The second category concerns legal constructions, being foreign entities (with legal personality), which are subject to an effective tax rate of less than 15%. The income realised by the legal constructions are deemed to be realised directly by the Belgian private individual (being the founder or the beneficiary of the legal construction).
Within both categories, the income concerns profits, such as real estate income, movable income (interest, dividends, and royalties), miscellaneous income, and earned (i.e. professional) income.
In January 2014, the Belgian Constitutional Court (BCC) received a complaint regarding the fairness tax. In particular, it is argued that the fairness tax would violate Belgian constitutional law, the Treaty on the Functioning of the European Union (TFEU), and the EU Parent-Subsidiary Directive (PSD). On 28 January 2015, the BCC asked the European Court of Justice (ECJ) to rule whether the fairness tax violates EU law. The request related to whether the fairness tax law complies with the freedom of establishment provisions of the TFEU and the PSD. In addition, the European Commission is also investigating the legality of the fairness tax.
Patent income deduction (announced, not yet enacted)
In the framework of the Belgian government formation and the budget for 2015, a feasibility study (and possible extension) of the patent income deduction regime with regard to software licences has been announced.
Incentives for start-ups (announced, not yet enacted)
In the draft Belgian program law, some measures are foreseen to facilitate start-up SMEs.
A tax reduction is announced for private individuals investing capital (equity in exchange for shares) in a starting SME. The tax reduction would amount to 30% or 45%, depending on the type of SME (small or micro). Exact criteria as regards 'small' or 'medium' enterprises would be determined based on turnover and number of employees. A payroll withholding tax (WHT) exemption for the benefit of starting companies is also announced. The exemption would be 10% for 'small' enterprises and 20% for 'micrò enterprises. This measure would be applicable as of 1 July 2015.
A taxation exemption of the interest income in the hands of the private individual that has granted a loan to a starting SME is foreseen.
A higher investment deduction is foreseen for SME's that plan to invest in fixed assets to support digital payment and billing systems and investments in cyber security assets. This would be applicable to investments as of tax year 2016.
As this only concerns draft measures, it is unclear how these measures will be implemented in practise and whether or not they will be modified.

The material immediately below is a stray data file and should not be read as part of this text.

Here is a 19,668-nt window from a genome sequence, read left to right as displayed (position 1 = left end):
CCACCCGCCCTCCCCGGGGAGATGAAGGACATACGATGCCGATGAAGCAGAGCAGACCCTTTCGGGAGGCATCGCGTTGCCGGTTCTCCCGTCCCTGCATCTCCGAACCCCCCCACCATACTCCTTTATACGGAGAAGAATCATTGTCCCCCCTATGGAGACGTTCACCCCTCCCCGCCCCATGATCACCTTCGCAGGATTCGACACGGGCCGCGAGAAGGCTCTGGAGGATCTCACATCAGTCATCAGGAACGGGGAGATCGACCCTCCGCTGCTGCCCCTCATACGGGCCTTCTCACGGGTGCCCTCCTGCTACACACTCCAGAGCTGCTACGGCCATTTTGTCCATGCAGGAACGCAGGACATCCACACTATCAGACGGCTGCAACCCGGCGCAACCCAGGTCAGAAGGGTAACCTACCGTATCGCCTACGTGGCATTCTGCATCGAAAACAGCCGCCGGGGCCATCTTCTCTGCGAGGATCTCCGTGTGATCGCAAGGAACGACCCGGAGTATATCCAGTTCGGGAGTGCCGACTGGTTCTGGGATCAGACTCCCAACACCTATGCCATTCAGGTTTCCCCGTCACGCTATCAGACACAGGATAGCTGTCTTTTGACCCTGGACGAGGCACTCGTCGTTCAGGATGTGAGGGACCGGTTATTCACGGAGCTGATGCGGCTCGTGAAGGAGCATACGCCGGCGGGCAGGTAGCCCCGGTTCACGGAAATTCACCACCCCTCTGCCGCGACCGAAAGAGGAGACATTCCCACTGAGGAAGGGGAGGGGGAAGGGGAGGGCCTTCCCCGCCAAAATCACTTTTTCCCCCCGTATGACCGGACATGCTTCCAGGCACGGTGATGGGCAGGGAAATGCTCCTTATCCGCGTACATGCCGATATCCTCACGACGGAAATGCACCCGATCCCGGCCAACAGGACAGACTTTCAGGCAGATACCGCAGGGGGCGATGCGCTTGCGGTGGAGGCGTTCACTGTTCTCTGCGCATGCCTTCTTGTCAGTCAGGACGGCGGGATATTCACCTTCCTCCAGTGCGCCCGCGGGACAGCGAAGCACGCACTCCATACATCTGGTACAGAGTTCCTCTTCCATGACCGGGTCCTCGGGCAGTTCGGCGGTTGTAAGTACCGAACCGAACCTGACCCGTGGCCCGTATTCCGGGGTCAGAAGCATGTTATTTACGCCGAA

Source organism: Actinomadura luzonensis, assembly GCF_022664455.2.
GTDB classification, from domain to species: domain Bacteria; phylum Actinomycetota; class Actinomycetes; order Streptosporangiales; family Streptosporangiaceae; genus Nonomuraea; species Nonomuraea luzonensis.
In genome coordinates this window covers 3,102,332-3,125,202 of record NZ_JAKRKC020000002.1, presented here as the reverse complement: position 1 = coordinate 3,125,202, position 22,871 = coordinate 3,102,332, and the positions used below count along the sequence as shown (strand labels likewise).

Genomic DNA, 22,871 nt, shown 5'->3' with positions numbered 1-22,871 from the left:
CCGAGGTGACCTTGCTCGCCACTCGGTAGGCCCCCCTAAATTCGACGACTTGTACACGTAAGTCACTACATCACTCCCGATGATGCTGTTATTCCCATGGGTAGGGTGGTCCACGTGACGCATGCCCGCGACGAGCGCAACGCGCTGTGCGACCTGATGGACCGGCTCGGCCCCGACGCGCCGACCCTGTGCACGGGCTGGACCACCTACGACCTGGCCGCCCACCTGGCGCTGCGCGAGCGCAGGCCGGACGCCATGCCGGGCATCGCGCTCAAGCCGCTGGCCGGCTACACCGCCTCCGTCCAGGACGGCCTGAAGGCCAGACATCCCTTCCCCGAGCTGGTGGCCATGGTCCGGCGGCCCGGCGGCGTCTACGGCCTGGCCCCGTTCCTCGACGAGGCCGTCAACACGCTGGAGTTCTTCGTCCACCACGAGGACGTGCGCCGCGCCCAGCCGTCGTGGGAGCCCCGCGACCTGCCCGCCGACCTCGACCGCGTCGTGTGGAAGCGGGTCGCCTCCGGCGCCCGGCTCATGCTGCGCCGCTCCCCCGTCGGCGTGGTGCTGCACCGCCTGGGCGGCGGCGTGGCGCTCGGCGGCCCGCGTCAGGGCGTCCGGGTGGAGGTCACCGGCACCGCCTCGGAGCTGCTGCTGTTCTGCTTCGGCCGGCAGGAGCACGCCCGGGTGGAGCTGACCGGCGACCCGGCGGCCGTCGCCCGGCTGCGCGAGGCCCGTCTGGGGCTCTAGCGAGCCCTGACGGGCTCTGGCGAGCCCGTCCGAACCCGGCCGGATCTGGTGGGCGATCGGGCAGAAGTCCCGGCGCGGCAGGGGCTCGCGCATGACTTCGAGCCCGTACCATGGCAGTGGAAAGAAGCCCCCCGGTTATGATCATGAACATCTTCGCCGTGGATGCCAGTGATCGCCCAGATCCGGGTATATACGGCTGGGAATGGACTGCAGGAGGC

Carat tax (announced, not yet enacted)
A special taxation for companies in the diamond sector would be introduced. In the diamond sector, a flat tax rate based on the turnover is announced. The taxable result in the diamond sector would be determined on 0.55% of the turnover. This measure would be applicable as of tax year 2016.
Base erosion and profit shifting (BEPS)
The Organisation for Economic Co-operation and Development's (OECD's) Action Plan on BEPS was published in July 2013 with a view to address perceived flaws in international tax rules. The Action Plan identifies actions needed to address BEPS, sets deadlines to implement these actions, and identifies the resources needed and the methodology to implement these actions. The Action Plan contains 15 separate action points with three key themes: coherence, substance, and transparency. The Plan is focused on addressing these issues in a coordinated, comprehensive manner, and was endorsed by G20 leaders and finance ministers at their summit in St. Petersburg in September 2013. Belgium has also been actively involved in this initiative and is likely to endorse and/or implement the outcome of the Action Plan.
Following the BEPS project and the OECD's recommendations in relation to transfer pricing documentation and country-by-country reporting (Action Point 13), the Belgian government is assessing the feasibility and benefits of introducing formal transfer pricing documentation requirements given that such a measure would contribute to more transparency and more efficient transfer pricing audits. A feasibility and benchmark study on the introduction of mandatory transfer pricing documentation regulations is already in progress and included as part of the 2015 operational plan of the Belgian tax administration.